Interstellar interloper 2.0

Interstellar interloper 2.0

Aditya Madanapalle | 12 Jul 2020

On August 30, 2019, a Crimean amateur astronomer named Gennadiy Borisov discovered a moving object against a stationary starfield and checked it against the database of the Minor Planet Center (MPC) managed by the International Astronomical Union (IAU). Borisov has previously discovered eight small bodies in the Solar System, using telescopes that he built at home. As things turned out, the particular body had not been previously observed. Borisov measured the trajectory, and found out that it had a near Earth rating of 100 percent, which meant that the object would approach the planet closely, and was a possible hazard. Borisov immediately posted an update on the database, and noted that the object had a diffuse boundary, which indicated that it was a comet and not an asteroid. As seen from the Earth, 

The object was initially designated as C / 2019 Q4. Soon after the discovery by Borisov, NASA's Scout System, which is located at the Jet Propulsion Laboratory (JPL) in California, flagged the object as possibly being interstellar in origin. NASA astronomers with their European colleagues worked together to better understand the object. A number of astronomical instruments were turned towards the object to study it. These included the William Herschel Telescope, the Gemini West Telescope, and the Gemini North Telescopes at Mauna Kea in Hawaii and even the Hubble Space Telescope. These observations helped characterize the object and determine its precise trajectory. The calculations of the trajectory showed that the comet would approach the Sun outside the orbit of Mars, and would be 300 million kilometres away at its closest approach to Earth. The closest approach will take place on Dec 28, 2019. The object is moving at a tremendous velocity - 150,000 kilometres per hour, which is the strongest indication that it has originated outside the Solar System. Davide Farnocchia from NASA's Center for Near-Earth Object Studies says, "The high velocity indicates not only that the object is likely originated from outside our Solar System, but also that it will leave and head back to interstellar space". The comet is expected to pass through the ecliptic plane - the plane roughly on which all the planets orbit the Sun - at a 40 degree angle. The object approached the Solar System from the direction of Cassiopeia, and will exit it towards the constellation of Telescopium. After millions of years of interstellar travel, the comet may make a short visit to another star system.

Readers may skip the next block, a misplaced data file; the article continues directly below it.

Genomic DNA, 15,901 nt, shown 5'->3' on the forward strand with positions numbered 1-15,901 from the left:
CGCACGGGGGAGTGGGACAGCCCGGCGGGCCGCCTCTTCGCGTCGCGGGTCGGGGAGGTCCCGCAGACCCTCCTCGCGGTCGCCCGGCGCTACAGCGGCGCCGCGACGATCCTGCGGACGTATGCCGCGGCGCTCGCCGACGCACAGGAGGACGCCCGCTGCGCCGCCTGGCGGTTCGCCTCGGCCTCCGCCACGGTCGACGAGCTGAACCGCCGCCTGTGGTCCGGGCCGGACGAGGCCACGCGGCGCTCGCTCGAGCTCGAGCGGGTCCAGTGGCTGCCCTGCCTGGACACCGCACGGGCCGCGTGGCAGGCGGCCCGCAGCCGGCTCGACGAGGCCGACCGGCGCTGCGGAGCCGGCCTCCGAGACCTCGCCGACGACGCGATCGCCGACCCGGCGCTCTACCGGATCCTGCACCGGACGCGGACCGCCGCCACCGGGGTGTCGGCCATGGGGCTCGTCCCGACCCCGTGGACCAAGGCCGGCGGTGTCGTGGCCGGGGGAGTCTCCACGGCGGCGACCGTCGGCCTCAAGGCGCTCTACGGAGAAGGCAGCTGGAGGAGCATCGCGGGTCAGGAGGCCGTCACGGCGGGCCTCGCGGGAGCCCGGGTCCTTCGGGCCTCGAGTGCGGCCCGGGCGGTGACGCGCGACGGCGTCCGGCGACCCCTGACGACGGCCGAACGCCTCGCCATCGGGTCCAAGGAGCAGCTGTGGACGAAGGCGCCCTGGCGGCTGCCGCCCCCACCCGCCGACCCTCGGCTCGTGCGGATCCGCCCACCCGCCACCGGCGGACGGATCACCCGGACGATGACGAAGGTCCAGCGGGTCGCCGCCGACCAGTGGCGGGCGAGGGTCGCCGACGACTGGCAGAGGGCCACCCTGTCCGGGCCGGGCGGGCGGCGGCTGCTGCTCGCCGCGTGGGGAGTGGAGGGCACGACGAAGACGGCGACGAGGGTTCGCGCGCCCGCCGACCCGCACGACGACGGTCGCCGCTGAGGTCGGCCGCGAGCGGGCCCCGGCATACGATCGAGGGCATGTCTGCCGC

The previous interstellar visitor, ‘Oumuamua was spotted just as it was on its way out from the Solar System. 
There was only a narrow window of 80 days in which astronomers could observe the object. The observation campaigns that were already underway were interrupted so that the instruments could observe the fleeing body. C/2019 Q4 however, will be observable even with amateur equipment till April 2020. Professional instruments can continue to monitor the object till at least October 2020. The object is expected to peak in brightness during mid-December, 2019. Considering how close the comet appears to the Sun, it remains quite hard to observe. The object is also close to the horizon, so the observations are disturbed by ambient twilight. The conditions are expected to improve over the next few months. Because of its velocity, and the distance from the Sun, the gravity of the Sun will alter the trajectory of the comet less than ‘Oumuamua. 
 
Because of the larger observation window available on the second interstellar visitor, the object has been dubbed “the Christmas comet” by the media. The official designation by IAU is 2I/Borisov, where I stands for “interstellar”. The naming convention was established after the discovery of 1I/’Oumuamua.